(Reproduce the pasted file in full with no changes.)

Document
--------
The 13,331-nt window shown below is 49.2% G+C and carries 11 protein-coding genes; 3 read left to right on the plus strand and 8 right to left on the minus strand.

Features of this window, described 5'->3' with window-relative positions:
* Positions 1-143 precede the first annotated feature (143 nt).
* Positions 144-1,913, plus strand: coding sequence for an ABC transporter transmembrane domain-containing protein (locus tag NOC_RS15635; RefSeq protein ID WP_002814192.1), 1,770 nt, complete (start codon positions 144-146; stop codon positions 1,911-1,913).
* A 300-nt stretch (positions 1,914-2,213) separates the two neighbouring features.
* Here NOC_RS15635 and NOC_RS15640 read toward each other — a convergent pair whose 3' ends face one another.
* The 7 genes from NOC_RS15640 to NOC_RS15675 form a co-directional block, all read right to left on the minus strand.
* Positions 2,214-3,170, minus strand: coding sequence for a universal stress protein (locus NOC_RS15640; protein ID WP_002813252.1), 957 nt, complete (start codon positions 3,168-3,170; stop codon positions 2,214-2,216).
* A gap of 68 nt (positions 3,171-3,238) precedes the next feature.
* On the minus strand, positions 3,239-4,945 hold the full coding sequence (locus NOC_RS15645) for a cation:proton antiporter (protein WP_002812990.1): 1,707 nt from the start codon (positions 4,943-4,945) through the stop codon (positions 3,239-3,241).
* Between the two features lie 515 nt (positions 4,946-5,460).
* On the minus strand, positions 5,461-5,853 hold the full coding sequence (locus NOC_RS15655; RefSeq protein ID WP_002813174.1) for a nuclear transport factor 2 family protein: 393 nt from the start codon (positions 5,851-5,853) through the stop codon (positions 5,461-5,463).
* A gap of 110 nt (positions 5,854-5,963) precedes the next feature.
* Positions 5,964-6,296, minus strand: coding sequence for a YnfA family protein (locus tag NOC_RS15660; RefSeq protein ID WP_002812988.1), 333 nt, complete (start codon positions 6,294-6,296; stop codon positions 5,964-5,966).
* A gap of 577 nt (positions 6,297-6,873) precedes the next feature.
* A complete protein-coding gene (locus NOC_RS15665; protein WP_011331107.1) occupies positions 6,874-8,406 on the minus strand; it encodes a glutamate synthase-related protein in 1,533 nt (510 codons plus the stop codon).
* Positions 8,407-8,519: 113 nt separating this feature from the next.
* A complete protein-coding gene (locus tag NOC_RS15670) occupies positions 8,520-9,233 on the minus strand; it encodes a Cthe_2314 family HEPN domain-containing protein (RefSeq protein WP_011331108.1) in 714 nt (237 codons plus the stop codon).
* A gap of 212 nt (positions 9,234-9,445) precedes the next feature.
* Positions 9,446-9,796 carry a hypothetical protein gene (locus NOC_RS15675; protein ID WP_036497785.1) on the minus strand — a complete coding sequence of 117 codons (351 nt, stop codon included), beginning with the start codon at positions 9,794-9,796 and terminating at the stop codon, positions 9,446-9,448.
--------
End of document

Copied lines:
The 13,331-nt window shown below is 49.2% G+C and carries 11 protein-coding genes; 3 read left to right on the plus strand and 8 right to left on the minus strand.

Features of this window, described 5'->3' with window-relative positions:
* Positions 1-143 precede the first annotated feature (143 nt).
* Positions 144-1,913, plus strand: coding sequence for an ABC transporter transmembrane domain-containing protein (locus tag NOC_RS15635; RefSeq protein ID WP_002814192.1), 1,770 nt, complete (start codon positions 144-146; stop codon positions 1,911-1,913).
* A 300-nt stretch (positions 1,914-2,213) separates the two neighbouring features.
* Here NOC_RS15635 and NOC_RS15640 read toward each other — a convergent pair whose 3' ends face one another.
* The 7 genes from NOC_RS15640 to NOC_RS15675 form a co-directional block, all read right to left on the minus strand.
* Positions 2,214-3,170, minus strand: coding sequence for a universal stress protein (locus NOC_RS15640; protein ID WP_002813252.1), 957 nt, complete (start codon positions 3,168-3,170; stop codon positions 2,214-2,216).
* A gap of 68 nt (positions 3,171-3,238) precedes the next feature.
* On the minus strand, positions 3,239-4,945 hold the full coding sequence (locus NOC_RS15645) for a cation:proton antiporter (protein WP_002812990.1): 1,707 nt from the start codon (positions 4,943-4,945) through the stop codon (positions 3,239-3,241).
* Between the two features lie 515 nt (positions 4,946-5,460).
* On the minus strand, positions 5,461-5,853 hold the full coding sequence (locus NOC_RS15655; RefSeq protein ID WP_002813174.1) for a nuclear transport factor 2 family protein: 393 nt from the start codon (positions 5,851-5,853) through the stop codon (positions 5,461-5,463).
* A gap of 110 nt (positions 5,854-5,963) precedes the next feature.
* Positions 5,964-6,296, minus strand: coding sequence for a YnfA family protein (locus tag NOC_RS15660; RefSeq protein ID WP_002812988.1), 333 nt, complete (start codon positions 6,294-6,296; stop codon positions 5,964-5,966).
* A gap of 577 nt (positions 6,297-6,873) precedes the next feature.
* A complete protein-coding gene (locus NOC_RS15665; protein WP_011331107.1) occupies positions 6,874-8,406 on the minus strand; it encodes a glutamate synthase-related protein in 1,533 nt (510 codons plus the stop codon).
* Positions 8,407-8,519: 113 nt separating this feature from the next.
* A complete protein-coding gene (locus tag NOC_RS15670) occupies positions 8,520-9,233 on the minus strand; it encodes a Cthe_2314 family HEPN domain-containing protein (RefSeq protein WP_011331108.1) in 714 nt (237 codons plus the stop codon).
* A gap of 212 nt (positions 9,234-9,445) precedes the next feature.
* Positions 9,446-9,796 carry a hypothetical protein gene (locus NOC_RS15675; protein ID WP_036497785.1) on the minus strand — a complete coding sequence of 117 codons (351 nt, stop codon included), beginning with the start codon at positions 9,794-9,796 and terminating at the stop codon, positions 9,446-9,448.